A number of choruses wear clothing that reflects a particular musical style or era. The Montana A Cappella Society (Hamilton, MT) wears Victorian costumes in honor of an era “when all strata and stations of society sang for their own personal enjoyment, to tell stories, to pass along news and just for the sheer joy of it,” says Debra Kehoe, the group’s vice president. The group’s costumes reflect clothing that would have been worn by the very rich, the very poor, and all classes in between. “During a time when so much of society was divided by class, music and song brought them together,” says Kehoe. In the early days of Kitka, a nine-person group rooted in Balkan, Slavic, and Caucasian women’s vocal traditions, members considered wearing classic black attire. They decided that the music they were performing demanded a different direction, but it was not a simple matter of putting on some traditional clothing.
“It is a region of the world that has intense nationalistic sentiments,” says Shira Cion, the group’s executive and artistic director, “so as Americans we wanted to avoid identifying ourselves as a Bulgarian women’s choir or a Serbian women’s choir. We do things from everywhere, including contemporary music, over the course of a single concert program.” The solution, she says, was to seek costumes that were “ethnically referential, but not specific.” Cion takes the lead in dressing the group. She has found pieces of costumes in discount department stores, “hippie” shops, vintage clothes stores, ethnic fabric shops, and on Ebay. In recent years, the group has hired local fashion designers to help them find fabrics and clothes that create a “silhouette” that communicates well from the stage. “Costuming is another art form,” says Cion, “and it is an art form that gets better with practice, and with firm leadership and decision making. It is just like any other aspect that people try to integrate into a performance, whether it is choreography or theatrical lighting or interactive program notes on your mobile device. It always takes more time than you think and it requires a strong artistic point of view.”
Grappling with Gender Identity
Many choirs have singers who cross the traditional voice part lines. Women singing tenor, for example, typically wear the outfit for women and stand on the edge of the section so as not to disturb the uniformity. But increasingly choruses are learning that choral outfits divided into male and female categories may not accommodate all singers. In 2014, when Seattle Pro Musica was considering whether to update its choral wear from a uniform black gown for women and tuxedos for men, it sent a survey to all singers. One respondent wondered if the chorus should take the opportunity to confront things that could be considered class, race and ethnicity, gender, and age barriers for performers and viewers. “The uniform system does set up this false binary that there's ‘lady-wear’ and then there's ‘dude-wear,’” the singer wrote. “I would love to have an option that validates the way I present my gender.” “It was like I was knocked up the side of the head,” says artistic director Karen Thomas. “It occurred to me that if a chorus required that women wear a dress, that I would not audition because I personally would not feel comfortable.” She wondered who their current policy might be stopping from auditioning. “Or who among our members may not be feeling their best, or their most comfortable, because we are asking them to wear a specific dress uniform?” Singers serving on the membership committee and a diversity task force recommended new guidelines for choral wear. Among the changes: anyone can choose to wear a tuxedo. And if someone presenting as male wants to wear something considered more feminine, that’s fine, too. “It hasn’t changed things hugely,” Thomas says, “but the freedom of expression it has allowed, within guidelines, has made a huge difference for our singers. And if it helps one trans person decide they could audition for our choir, that’s important.” As in Seattle Pro Musica’s experience, this issue is frequently first raised by someone within the singer community. “We currently have a member who appears female but identifies as genderqueer and has a closer affinity toward the attire worn by the male singers,” says Diane Retallack, artistic and executive director of the Eugene Concert Choir and Eugene Vocal Arts in Eugene, Oregon. This singer currently wears a tuxedo and stands next to the tenors in concert formation. Retallack says that as the group forms a committee to update its concert attire this summer, gender identity will be one of the aspects discussed and that the genderqueer member will serve on the committee.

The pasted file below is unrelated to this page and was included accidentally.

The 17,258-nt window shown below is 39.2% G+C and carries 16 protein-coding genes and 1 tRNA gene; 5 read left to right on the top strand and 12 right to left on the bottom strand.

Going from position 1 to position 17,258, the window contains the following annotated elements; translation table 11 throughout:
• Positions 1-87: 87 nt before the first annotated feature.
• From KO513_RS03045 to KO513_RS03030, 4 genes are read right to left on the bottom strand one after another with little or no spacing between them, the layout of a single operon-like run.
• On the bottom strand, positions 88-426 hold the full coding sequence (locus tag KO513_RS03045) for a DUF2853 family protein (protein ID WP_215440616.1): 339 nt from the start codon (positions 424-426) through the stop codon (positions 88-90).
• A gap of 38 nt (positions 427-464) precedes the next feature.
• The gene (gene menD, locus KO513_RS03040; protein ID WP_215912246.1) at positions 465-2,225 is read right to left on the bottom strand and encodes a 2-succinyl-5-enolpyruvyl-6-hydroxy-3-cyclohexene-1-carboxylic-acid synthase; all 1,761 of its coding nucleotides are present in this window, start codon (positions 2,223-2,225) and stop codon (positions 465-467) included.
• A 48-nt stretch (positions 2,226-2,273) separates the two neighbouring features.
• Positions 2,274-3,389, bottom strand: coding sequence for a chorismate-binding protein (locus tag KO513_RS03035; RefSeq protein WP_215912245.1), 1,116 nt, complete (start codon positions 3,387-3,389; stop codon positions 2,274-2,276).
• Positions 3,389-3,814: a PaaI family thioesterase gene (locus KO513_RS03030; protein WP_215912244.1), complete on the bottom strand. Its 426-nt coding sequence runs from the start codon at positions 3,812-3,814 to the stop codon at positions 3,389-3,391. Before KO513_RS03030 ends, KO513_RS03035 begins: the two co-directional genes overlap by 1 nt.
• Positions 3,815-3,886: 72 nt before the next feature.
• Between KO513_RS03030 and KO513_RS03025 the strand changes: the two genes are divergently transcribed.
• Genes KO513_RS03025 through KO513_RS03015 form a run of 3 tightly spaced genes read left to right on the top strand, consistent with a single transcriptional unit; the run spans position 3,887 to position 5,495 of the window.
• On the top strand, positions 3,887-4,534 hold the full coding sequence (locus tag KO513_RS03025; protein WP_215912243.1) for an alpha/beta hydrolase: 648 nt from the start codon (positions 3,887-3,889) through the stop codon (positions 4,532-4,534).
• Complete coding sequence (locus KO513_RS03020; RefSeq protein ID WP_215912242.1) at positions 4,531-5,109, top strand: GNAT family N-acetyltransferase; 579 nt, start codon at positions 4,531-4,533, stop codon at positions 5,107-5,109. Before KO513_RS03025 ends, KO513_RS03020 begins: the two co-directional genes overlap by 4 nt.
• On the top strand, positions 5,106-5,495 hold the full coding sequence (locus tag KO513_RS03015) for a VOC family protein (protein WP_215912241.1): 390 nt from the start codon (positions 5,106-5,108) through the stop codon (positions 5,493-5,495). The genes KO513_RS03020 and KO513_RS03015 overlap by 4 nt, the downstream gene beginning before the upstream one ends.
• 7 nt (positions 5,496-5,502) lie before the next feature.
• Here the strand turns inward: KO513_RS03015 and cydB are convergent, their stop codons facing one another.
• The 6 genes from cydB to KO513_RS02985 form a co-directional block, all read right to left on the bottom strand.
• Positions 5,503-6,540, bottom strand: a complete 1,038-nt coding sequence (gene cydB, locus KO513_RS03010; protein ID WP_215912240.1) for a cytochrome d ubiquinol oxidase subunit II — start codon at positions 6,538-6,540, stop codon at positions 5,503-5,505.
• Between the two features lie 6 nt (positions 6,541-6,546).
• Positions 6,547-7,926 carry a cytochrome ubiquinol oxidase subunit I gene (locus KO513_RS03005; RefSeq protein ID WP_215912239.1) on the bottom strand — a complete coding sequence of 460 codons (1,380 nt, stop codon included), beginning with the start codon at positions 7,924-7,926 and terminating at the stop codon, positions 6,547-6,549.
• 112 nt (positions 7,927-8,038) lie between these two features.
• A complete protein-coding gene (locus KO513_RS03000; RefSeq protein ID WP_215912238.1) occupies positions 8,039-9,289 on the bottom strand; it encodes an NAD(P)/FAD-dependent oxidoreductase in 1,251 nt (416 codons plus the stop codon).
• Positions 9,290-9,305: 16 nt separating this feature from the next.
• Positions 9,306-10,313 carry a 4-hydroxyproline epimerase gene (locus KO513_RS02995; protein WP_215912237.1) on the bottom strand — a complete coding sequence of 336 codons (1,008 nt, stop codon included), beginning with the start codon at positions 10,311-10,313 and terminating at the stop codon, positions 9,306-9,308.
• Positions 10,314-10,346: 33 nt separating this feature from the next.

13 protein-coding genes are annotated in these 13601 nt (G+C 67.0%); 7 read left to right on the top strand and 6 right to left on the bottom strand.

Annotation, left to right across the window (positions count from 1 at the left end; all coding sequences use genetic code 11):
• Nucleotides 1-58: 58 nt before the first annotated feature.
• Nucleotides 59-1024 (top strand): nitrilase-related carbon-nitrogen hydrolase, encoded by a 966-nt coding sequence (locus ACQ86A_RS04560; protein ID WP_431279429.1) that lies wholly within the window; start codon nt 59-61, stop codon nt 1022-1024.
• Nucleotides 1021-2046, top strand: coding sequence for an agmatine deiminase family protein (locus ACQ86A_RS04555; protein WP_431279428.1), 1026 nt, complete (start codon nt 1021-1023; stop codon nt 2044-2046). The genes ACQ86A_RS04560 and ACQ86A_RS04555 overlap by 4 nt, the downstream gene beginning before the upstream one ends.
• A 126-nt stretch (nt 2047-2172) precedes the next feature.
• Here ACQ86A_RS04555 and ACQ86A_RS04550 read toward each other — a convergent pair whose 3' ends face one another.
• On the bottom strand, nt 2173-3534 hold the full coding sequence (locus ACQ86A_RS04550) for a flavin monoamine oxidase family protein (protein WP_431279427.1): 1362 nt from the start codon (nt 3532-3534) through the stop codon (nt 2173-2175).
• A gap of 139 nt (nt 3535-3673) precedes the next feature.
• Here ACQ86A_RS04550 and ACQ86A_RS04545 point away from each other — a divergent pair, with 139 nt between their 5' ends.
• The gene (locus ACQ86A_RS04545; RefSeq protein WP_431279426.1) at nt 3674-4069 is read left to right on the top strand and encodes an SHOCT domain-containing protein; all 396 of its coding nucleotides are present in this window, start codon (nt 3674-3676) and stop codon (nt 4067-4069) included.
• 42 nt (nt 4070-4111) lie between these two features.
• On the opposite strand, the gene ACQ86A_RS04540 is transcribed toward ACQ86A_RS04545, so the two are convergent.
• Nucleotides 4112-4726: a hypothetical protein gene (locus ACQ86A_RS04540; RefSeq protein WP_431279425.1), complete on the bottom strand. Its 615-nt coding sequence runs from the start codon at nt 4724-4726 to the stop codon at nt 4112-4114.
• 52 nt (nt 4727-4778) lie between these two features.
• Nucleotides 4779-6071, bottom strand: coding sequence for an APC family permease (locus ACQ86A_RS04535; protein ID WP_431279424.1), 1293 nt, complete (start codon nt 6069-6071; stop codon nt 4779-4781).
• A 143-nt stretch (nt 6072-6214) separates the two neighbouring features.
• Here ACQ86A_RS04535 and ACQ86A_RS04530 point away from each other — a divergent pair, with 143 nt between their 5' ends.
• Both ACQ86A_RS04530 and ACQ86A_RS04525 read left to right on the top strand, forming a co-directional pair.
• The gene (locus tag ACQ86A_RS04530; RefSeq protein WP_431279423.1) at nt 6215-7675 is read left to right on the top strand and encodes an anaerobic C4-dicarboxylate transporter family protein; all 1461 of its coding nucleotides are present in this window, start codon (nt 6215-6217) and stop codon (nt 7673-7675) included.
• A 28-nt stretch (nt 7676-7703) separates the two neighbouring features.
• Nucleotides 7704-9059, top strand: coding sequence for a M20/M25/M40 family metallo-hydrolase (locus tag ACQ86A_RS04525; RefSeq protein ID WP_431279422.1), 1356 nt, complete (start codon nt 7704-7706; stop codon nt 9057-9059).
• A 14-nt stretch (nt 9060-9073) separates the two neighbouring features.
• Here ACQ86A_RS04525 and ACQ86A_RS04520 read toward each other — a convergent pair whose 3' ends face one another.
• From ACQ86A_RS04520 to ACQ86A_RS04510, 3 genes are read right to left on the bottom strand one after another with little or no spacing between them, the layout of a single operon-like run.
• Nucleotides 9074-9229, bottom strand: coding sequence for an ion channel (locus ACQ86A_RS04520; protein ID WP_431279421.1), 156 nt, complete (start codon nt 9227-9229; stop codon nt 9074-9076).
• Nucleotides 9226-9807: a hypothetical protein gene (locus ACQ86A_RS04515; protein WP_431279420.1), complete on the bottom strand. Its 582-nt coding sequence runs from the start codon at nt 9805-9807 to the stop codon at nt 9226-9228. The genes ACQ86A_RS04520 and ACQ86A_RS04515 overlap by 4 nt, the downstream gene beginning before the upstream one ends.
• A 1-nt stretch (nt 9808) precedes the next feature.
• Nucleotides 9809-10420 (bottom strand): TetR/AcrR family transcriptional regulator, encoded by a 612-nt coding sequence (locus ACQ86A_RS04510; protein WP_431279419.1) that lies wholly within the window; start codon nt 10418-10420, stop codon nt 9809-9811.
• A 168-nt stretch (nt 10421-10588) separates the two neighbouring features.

Kelsey Menehan is a writer, psychotherapist, and longtime choral singer based in San Francisco.